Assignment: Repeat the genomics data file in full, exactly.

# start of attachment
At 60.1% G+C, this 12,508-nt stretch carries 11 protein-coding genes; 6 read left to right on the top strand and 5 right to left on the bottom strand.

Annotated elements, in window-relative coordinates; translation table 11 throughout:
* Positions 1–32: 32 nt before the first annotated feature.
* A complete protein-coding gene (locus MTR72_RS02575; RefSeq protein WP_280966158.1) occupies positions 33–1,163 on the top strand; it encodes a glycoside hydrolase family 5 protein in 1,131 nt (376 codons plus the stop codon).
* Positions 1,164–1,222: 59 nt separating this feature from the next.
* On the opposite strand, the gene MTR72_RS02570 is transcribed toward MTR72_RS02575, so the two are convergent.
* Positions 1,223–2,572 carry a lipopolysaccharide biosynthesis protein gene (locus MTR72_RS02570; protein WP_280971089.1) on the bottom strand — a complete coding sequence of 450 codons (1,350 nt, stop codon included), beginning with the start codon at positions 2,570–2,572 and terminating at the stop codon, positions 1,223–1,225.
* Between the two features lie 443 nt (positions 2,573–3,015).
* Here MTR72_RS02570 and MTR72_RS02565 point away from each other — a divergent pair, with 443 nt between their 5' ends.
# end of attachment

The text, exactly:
At 60.1% G+C, this 12,508-nt stretch carries 11 protein-coding genes; 6 read left to right on the top strand and 5 right to left on the bottom strand.

Annotated elements, in window-relative coordinates; translation table 11 throughout:
* Positions 1–32: 32 nt before the first annotated feature.
* A complete protein-coding gene (locus MTR72_RS02575; RefSeq protein WP_280966158.1) occupies positions 33–1,163 on the top strand; it encodes a glycoside hydrolase family 5 protein in 1,131 nt (376 codons plus the stop codon).
* Positions 1,164–1,222: 59 nt separating this feature from the next.
* On the opposite strand, the gene MTR72_RS02570 is transcribed toward MTR72_RS02575, so the two are convergent.
* Positions 1,223–2,572 carry a lipopolysaccharide biosynthesis protein gene (locus MTR72_RS02570; protein WP_280971089.1) on the bottom strand — a complete coding sequence of 450 codons (1,350 nt, stop codon included), beginning with the start codon at positions 2,570–2,572 and terminating at the stop codon, positions 1,223–1,225.
* Between the two features lie 443 nt (positions 2,573–3,015).
* Here MTR72_RS02570 and MTR72_RS02565 point away from each other — a divergent pair, with 443 nt between their 5' ends.